This website uses cookies so that we can provide you with the best user experience possible. Cookie information is stored in your browser and performs functions such as recognizing you when you return to our website and helping our team to understand which sections of the website you find most interesting. We do not share any your subscription information with third parties. It is used solely to send you notifications about site content occasionally.

quitting smoking

  • Someone makes you an offer they think you can’t refuse—they offer you a cigarette—but they get a Tony Soprano reply— “Fuhgeddaboutit!”—This is just how it has to be if you want to be a born-again nonsmoker!

    Smoking addiction is a way of life that cloaks many complexities—it is orchestrated by the interaction of genetic, neurobiological, environmental and developmental factors. It is the principal preventable cause of death in the U.S. According to the Centers for Disease Control and Prevention, smoking in the U.S. accounts for close to half a million deaths each year.

    One barrier to quitting is the fact that most smokers perceive themselves as being addicted for life, and it is this cerebral electric fence that can be the difference between staying addicted and breaking free.

    During my quest for a protocol, I considered incarcerated smokers who have spent years in jails in certain countries around the world, where cigarettes are not available. When they were admitted they suffered the pangs and despair, but lived without cigarettes because they had no choice. So the advice I would give to all the would-be quitters who just believe it is completely impossible, is to think of those prisoners—whatever their genetic profile, biological, physiological and psychological condition, whatever their cultural background and life experiences were, and how ever many nicotinic cell receptors, misrouted and unbalanced chemical pathways and disrupted hormones they had—they had to, and did quit. And as for the non-prisoners, data from a U.S. National Health Interview Survey (1965–2005) and the American Lung Association (1997–2005), shows estimations that 45.9 million adults are former smokers (25.5 million men and 20.4 million women). Of course it was much harder for them because they had 24/7 cigarette access, so they should be kept in mind too!

    Survival of the human race has always meant striving after “must have” natural rewards such as food, drink and sex. But the brain also craves unnatural rewards such as chemicals from smoking. This is because the body’s biological functions do not always differentiate between natural and unnatural substances. When there is an addiction to a stimulant such as nicotine or caffeine, the high level of stimulation generates regulatory changes in the brain cell receptor (docking) sites of brain cells for the chemical messengers: dopamine, epinephrine, and norepinephrine. Effectively, they begin to close down—and as a result, the addictee yearns for more of the nicotine or caffeine etc., just to feel normal and be able to get through the day.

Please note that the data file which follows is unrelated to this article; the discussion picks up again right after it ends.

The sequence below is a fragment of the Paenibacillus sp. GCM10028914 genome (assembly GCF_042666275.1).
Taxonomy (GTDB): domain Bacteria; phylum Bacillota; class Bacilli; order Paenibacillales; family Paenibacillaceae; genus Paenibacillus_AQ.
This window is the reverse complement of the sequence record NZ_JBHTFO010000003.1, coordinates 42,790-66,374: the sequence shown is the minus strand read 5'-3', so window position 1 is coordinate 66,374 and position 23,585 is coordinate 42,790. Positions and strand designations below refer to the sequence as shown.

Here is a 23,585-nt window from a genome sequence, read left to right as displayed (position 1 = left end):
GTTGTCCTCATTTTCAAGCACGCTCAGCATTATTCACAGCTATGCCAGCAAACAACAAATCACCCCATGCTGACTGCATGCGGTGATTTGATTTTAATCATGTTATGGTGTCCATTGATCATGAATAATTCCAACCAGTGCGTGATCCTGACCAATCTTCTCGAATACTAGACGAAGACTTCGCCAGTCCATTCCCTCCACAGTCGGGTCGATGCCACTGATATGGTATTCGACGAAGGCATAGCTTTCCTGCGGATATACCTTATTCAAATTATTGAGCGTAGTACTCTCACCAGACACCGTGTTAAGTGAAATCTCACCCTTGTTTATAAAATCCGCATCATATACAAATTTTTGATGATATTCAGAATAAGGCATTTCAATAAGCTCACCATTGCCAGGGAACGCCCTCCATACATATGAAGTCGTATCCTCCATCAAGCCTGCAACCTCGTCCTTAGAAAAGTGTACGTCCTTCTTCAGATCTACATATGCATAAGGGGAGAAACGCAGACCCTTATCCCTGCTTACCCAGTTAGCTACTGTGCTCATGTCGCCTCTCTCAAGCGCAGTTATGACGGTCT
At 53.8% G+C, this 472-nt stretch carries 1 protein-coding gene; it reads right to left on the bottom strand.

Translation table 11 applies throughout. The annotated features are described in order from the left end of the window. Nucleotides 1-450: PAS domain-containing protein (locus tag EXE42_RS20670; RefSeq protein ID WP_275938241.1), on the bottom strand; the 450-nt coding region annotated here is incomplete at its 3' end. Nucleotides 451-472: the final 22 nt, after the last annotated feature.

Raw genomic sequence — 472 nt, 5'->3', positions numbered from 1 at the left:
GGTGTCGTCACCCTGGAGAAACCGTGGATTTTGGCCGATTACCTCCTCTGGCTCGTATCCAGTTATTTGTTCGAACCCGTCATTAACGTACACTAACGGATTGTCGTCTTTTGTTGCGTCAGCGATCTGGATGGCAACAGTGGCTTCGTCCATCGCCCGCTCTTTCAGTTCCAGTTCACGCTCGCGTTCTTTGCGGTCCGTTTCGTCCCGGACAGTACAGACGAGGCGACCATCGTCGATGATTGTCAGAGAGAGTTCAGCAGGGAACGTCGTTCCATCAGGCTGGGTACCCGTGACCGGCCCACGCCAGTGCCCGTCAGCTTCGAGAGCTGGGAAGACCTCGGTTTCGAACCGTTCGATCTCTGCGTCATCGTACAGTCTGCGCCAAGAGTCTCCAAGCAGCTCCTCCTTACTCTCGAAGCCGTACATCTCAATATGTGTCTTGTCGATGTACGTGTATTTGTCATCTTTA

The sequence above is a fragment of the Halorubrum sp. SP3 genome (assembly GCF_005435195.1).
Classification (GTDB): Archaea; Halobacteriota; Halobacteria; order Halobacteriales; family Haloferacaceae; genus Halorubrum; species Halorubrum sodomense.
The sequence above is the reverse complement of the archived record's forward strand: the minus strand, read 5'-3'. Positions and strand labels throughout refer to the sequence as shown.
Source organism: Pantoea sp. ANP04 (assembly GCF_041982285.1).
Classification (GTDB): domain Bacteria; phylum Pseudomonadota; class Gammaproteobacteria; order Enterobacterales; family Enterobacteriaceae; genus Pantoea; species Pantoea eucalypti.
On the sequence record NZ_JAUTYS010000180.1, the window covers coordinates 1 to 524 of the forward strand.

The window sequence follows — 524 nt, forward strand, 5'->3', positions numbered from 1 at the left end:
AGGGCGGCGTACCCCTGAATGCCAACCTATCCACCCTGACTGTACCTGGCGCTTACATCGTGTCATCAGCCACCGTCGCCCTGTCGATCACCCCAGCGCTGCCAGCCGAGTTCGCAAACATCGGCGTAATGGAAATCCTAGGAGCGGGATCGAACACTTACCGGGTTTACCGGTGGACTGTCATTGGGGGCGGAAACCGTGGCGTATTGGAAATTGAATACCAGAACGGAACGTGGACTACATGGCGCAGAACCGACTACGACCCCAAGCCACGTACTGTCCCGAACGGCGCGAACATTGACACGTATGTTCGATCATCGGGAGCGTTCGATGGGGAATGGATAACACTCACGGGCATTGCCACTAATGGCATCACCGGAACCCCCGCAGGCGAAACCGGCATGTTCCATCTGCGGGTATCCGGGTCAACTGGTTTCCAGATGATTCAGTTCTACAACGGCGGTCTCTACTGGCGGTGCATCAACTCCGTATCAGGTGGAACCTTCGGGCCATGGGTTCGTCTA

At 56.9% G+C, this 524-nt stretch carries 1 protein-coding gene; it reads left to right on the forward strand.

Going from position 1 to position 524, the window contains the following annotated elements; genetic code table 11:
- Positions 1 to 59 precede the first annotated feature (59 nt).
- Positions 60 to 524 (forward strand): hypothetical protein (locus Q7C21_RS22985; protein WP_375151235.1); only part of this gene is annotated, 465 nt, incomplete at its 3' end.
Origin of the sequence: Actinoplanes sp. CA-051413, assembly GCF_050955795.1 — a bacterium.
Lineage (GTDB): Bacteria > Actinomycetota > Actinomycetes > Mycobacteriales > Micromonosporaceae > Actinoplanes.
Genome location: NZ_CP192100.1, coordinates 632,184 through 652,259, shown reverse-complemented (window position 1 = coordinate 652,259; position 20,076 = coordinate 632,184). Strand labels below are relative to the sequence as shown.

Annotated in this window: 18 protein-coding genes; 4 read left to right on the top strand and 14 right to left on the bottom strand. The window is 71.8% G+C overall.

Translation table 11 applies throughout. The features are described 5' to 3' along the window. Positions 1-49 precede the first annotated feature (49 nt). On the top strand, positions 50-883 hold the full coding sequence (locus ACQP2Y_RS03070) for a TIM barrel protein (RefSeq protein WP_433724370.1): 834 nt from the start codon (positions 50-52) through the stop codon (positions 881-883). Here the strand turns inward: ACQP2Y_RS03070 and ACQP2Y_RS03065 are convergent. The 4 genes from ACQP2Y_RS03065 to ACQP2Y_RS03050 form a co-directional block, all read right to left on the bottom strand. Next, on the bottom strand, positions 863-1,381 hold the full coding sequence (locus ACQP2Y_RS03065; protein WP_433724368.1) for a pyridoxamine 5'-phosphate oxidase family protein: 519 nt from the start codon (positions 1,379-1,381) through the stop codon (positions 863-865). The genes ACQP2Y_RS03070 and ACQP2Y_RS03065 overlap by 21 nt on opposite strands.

There is one common chemical messenger in the body known as acetylcholine (pronounced: a-cee-til-coline). This connects with specific receptors in the cell called cholinergic receptors. These are widely spread throughout the body, and are of great importance as acetylcholine and its receptors are connected to numerous vital functions including: respiration (breathing patterns), maintenance of heart rate, and muscle movement. In addition, they generate the release of other chemical messengers which influence functions such as: appetite, mood and memory. Now, as the chemical make-up of the active form of nicotine is very close to the natural chemical messenger acetylcholine, the receptors are stimulated when they pick up nicotine molecules (just as in the same way a wrong key can sometimes open a lock). So, because of all the vital functions acetylcholine is connected to, you can imagine the dramatic effect.

    When the body receives nicotine in small doses, the disruption to brain chemistry effects normal functioning by: increasing heart rate and blood pressure, increasing the concentration of various hormones, and increasing in the excitability of nerve cells—one outcome is that a smoker's body and brain are given some za-za-zoom—a power surge to begin or get through whatever they are doing. Conversely, when the body receives nicotine in high doses, regulatory mechanisms suppress acetylcholine. In addition, nicotine changes the normal cycle of endorphins (chemical messengers which bring on a state of exhilaration and tranquillity), making the body reliant on nicotine to control their release, and the feelings they bring. So basically, nicotine has the power to generate very diverse moods—and a fire station emergency yearning to reach out for a pack!

    The first cigarette of the day which often and very detrimentally replaces breakfast, receives an enthusiastic response from the nerve cells within the brain, which react to the first nicotine rush of the day. (Readers who can successfully cut out this first cigarette of the day, and replace this cigarette breakfast will be quicker and far more likely to succeed in cessation). During the first few cigarettes of the day, nicotine stimulation increases the activity of dopamine—the feel good chemical messenger which affects the pathways in the brain that control reward and pleasure. The brain rewards and reinforces what it translates as beneficial behavior (in this case smoking). This leaves the smoker with a euphoric sensation of feeling up. However, what goes up must come down, and the high is followed by an inevitable rebounding low.